Topics in DSP (Dog Signal Processing)

Grayson D. Abbott
Center for Advanced Neo-Information and Nonstandard Engineering (CANINE)
Moose Mountain, New Hampshire

The following article summarizes current problems in the field of Dog Signal Processing. The author does not claim a complete understanding of any of these fields, but someone's got to write review articles, right?


Work in Dog Cascade Filters centers around the following problem: Ginger is awakened by the cycling of the refrigerator and begins to bark. Molly, awakened by Ginger's barking, also begins to bark. The neighbors' dogs, depending on certain threshold criteria, may also begin to bark. The neighbors' neighbors' dogs will then bark, etc. In most cases the barking animal density function (BAD) diverges. Adequate filtering to prevent dog cascading is essential.

An even worse problem occurs when Ginger, satisfied that the refrigerator poses no threat, becomes interested in the barking of Molly and the neighbors' dogs - and barks back. In this case we need to apply the recursive forms of the filters.


The need for good bark recognition is not a pressing one; after all, who cares what the dog wants to say ? On the other hand, many researchers prefer this field over human speech recognition because it is easier. First, the vocabulary is highly restricted. The dog only wants to say things like "There's someone at the door" or "I need to go outside" or "I'm hungry"; at least that's all we think the dog should want to say and that's good enough for us. The second advantage of working on bark recognition is that we don't have to "train" the recognition system to the dog's bark - it is easier to train the dog.

The training procedure involves setting up a simple microphone and computer system with a three-light display. The bark recognition system can base its discrimination on any one of several features: formant structure, pitch, or loudness. When the dog barks in a certain way a light will indicate that the dog want to "go outside". Another light will mean that the dog wants to eat. A third light indicates danger at the door. If the appropriate action is taken with each light (i.e. letting the dog out, feeding the dog, yelling "Foo ! Go Away !" at the door) the dog will begin to understand what each bark means and will use them to get what he wants. (This last assertion is controversial. Some psychologists prefer to believe that the association works the other way - the dog begins to want what he gets, and barking in a certain way will cause the dog to suddenly need to go outside.)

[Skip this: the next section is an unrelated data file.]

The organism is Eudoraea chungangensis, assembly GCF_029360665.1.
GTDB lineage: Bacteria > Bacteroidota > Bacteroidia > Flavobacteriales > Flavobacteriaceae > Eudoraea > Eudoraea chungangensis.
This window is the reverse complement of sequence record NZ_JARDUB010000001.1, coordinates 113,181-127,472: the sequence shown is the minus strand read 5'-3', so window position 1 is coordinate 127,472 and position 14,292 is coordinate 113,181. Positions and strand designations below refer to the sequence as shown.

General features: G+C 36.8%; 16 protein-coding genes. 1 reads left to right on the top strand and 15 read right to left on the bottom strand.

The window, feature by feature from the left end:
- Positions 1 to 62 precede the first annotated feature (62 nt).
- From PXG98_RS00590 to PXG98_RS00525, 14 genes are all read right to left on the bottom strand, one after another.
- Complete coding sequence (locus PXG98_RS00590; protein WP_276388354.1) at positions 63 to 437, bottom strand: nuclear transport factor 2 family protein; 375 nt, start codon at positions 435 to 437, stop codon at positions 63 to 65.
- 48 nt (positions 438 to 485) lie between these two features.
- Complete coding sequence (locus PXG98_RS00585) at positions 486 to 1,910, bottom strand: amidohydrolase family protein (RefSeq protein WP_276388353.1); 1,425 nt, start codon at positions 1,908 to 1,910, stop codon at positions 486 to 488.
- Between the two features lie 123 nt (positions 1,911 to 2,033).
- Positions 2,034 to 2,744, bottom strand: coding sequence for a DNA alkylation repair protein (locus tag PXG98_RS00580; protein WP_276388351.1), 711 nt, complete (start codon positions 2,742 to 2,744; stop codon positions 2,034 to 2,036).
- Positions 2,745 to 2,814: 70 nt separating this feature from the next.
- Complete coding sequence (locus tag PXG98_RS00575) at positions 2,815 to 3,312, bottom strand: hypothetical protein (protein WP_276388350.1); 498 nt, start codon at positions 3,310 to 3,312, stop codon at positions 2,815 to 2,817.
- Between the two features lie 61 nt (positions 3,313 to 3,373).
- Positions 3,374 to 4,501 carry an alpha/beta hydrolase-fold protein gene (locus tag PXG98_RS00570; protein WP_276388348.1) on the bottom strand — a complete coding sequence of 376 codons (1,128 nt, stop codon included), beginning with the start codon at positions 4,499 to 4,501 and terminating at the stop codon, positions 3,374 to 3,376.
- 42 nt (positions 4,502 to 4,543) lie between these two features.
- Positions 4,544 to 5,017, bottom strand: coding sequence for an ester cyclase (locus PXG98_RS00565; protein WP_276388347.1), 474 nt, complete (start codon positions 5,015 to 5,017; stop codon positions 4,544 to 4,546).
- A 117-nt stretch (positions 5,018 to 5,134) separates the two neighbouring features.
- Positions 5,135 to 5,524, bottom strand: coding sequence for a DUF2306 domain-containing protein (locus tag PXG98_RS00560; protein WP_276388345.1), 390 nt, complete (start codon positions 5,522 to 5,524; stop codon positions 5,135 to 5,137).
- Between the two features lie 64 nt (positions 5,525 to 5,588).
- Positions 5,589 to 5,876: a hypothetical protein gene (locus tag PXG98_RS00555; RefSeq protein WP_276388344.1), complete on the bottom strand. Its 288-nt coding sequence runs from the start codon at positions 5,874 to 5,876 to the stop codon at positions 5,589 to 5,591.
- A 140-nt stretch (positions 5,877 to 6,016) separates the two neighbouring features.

Related to the problem of Bark Recognition is that of Barker Recognition. The importance of Barker Recognition can be shown by another example. Ginger, a mature dog, may safely be left inside, alone. Molly, the puppy, exhibits destructive doggy demon processes in the absence of tight Master Control, and, therefore, must be left in the background, or backyard. During long trips by the Master, however, even the mature dog needs a break, and a solution has been proposed, based on Maxwell's Demon, where an automatic door would allow a particular dog to enter and exit freely while excluding all others, bringing a new meaning to "Dog Security Systems".

The key problem is that of recognizing the "safe dog". While some are attempting to solve this problem with methods involving "paw-print" analysis or robot vision systems that count spots, the barker recognition approach seems to hold the greatest promise, due to its simplicity. Just as bark recognition can be based on simple forms of analysis, barker recognition is again a matter of training the barker to produce the right stimulus for the desired response. While in high-security circles it is noted that undesired dog may learn to imitate the welcome dog (referred to as "dog aliasing"), leading researchers feel this is not currently a problem, as the puppy "probably won't get it".


Communicating our wishes to the dog can often be frustrating (see "Programming the User Friendly Dog", Cottrell 1984). While part of the problem lies in the restricted vocabulary (instruction set) of the dog, DSP researchers feel that another part of the problem is phonetic. Dogs simply do not understand English, especially when they don't want to.

Useful devices are now being developed to communicate to the dog in his own language. A hand-held device, including a small speaker and a keyboard marked with dog phonemes, has been developed which can produce sounds that any dog will immediately understand. Useful phrases, such as "I'm happy to see you !", "Let's play !", and "Get away ! This is MY food !", can be produced at the touch of a button.

While this approach proves to be wonderfully useful, the acoustic method is now being augmented with tactile stimulation, as researchers have shown that many dogs experience temporary hearing-loss at certain times of the day.


The application of phased-barker arrays for military purposes is classified at the present time and cannot be discussed here.


This article originally appeared in rec.humor and comp.dsp, on the USENET News. Later, it was printed in Connection Science.

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